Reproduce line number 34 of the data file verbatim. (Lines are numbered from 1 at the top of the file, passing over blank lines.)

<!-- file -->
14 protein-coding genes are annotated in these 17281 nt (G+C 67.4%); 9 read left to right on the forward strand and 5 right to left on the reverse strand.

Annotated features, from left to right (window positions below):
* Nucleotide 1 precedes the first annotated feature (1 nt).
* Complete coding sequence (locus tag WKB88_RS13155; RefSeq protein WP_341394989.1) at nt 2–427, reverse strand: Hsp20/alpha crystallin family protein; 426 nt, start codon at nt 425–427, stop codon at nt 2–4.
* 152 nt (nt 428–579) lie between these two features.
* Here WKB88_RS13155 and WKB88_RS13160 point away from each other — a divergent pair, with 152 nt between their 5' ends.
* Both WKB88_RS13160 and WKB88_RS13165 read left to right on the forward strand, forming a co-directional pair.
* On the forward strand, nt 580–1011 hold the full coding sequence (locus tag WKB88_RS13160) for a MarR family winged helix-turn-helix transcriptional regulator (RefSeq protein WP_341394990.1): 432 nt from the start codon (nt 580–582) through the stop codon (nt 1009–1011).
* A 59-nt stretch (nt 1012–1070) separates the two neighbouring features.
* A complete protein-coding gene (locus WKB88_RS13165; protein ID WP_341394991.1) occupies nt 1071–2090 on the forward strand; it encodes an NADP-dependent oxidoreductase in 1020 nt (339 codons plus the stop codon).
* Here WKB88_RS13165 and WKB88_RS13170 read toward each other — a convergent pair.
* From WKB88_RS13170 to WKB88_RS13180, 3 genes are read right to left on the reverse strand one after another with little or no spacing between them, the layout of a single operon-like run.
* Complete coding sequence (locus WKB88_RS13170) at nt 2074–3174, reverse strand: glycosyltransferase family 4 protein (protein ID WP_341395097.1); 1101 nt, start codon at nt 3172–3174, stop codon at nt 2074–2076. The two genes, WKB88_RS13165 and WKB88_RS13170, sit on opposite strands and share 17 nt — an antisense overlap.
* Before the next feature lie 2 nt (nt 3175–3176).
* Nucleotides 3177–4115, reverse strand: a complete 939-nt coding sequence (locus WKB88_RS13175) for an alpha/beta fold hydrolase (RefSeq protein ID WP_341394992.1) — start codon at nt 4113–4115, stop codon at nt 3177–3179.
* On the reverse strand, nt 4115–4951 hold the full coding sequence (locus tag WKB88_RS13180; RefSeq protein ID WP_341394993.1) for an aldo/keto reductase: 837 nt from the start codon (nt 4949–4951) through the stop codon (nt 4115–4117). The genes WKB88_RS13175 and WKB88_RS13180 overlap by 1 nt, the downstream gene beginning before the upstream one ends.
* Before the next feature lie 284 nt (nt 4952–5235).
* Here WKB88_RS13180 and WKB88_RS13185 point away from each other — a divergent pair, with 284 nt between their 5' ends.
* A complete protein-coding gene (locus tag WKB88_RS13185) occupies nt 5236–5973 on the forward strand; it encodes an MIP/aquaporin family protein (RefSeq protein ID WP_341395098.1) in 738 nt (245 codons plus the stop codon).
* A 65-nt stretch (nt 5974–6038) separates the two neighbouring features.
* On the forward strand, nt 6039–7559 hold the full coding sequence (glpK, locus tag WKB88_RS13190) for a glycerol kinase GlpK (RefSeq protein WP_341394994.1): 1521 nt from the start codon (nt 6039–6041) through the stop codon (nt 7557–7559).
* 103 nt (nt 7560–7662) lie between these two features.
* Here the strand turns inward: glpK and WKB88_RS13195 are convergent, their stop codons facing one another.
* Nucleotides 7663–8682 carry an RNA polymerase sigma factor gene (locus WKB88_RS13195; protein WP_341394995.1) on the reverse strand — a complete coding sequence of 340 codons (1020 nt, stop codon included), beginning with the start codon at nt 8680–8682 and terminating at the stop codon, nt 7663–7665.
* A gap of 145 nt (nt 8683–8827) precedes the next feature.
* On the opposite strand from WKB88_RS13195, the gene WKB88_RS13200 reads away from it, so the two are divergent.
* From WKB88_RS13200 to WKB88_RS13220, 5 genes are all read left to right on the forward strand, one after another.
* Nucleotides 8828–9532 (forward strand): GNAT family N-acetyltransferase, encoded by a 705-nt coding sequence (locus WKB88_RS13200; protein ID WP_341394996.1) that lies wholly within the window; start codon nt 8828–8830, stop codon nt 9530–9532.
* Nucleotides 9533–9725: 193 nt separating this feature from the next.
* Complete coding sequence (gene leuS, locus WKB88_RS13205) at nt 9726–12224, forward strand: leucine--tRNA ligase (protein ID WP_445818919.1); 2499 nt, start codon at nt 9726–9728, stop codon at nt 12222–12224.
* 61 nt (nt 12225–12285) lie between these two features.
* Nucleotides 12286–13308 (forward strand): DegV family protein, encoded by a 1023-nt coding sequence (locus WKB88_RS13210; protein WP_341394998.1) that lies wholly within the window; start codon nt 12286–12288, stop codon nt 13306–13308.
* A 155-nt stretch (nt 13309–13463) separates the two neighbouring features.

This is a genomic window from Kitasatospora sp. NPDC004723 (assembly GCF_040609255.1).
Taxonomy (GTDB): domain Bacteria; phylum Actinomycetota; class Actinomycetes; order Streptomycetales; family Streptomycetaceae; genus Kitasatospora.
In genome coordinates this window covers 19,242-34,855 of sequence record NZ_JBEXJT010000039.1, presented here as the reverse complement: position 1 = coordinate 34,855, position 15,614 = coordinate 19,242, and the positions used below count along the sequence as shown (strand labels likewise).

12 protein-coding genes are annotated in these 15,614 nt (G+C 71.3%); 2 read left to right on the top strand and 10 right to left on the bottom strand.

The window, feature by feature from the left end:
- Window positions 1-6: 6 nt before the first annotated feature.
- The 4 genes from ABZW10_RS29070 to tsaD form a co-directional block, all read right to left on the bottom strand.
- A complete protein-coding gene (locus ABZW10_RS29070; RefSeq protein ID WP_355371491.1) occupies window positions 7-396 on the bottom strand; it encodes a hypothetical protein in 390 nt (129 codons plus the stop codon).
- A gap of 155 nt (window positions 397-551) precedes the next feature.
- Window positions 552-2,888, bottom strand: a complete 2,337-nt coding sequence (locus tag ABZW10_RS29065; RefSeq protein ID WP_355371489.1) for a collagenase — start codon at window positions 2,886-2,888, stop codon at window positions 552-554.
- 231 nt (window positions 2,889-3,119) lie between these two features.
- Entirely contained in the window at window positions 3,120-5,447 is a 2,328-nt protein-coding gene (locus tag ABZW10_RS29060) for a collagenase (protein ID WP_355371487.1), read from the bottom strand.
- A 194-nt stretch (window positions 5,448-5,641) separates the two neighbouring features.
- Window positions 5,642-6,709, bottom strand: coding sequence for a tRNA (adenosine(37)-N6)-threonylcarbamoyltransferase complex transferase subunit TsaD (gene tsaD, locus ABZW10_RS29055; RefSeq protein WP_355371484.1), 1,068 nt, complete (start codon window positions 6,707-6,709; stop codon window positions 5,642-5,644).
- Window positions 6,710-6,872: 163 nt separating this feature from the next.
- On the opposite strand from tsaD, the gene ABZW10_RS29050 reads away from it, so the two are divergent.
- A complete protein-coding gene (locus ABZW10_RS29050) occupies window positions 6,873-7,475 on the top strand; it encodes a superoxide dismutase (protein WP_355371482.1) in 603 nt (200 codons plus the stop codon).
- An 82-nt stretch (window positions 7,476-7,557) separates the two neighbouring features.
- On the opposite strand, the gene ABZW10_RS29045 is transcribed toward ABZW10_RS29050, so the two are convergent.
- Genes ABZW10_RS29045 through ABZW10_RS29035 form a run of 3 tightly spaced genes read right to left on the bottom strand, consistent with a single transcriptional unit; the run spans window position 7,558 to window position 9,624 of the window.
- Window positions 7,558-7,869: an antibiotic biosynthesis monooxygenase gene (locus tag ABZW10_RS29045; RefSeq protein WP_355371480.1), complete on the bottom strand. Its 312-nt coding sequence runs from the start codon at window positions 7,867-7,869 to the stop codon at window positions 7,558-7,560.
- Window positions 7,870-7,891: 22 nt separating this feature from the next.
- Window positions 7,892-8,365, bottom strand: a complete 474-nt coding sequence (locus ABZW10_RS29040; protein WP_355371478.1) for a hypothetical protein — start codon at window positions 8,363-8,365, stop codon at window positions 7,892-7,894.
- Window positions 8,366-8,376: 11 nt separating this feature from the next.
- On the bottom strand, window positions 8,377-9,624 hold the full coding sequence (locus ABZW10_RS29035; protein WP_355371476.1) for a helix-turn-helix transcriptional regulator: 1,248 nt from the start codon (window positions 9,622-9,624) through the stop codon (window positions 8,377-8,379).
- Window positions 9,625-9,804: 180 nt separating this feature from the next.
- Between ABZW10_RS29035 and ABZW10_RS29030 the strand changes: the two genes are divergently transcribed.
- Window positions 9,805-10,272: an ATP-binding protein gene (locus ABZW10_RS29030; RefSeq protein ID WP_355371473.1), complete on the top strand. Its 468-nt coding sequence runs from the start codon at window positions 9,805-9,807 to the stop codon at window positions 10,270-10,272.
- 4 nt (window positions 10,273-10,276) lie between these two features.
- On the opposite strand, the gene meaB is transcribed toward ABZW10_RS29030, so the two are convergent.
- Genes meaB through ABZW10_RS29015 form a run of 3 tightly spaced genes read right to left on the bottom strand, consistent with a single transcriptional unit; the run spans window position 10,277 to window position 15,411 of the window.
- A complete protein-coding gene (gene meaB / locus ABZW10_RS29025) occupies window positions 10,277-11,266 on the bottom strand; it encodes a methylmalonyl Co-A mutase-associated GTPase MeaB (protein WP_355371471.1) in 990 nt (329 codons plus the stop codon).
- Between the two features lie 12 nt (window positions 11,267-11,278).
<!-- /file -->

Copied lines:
This is a genomic window from Kitasatospora sp. NPDC004723 (assembly GCF_040609255.1).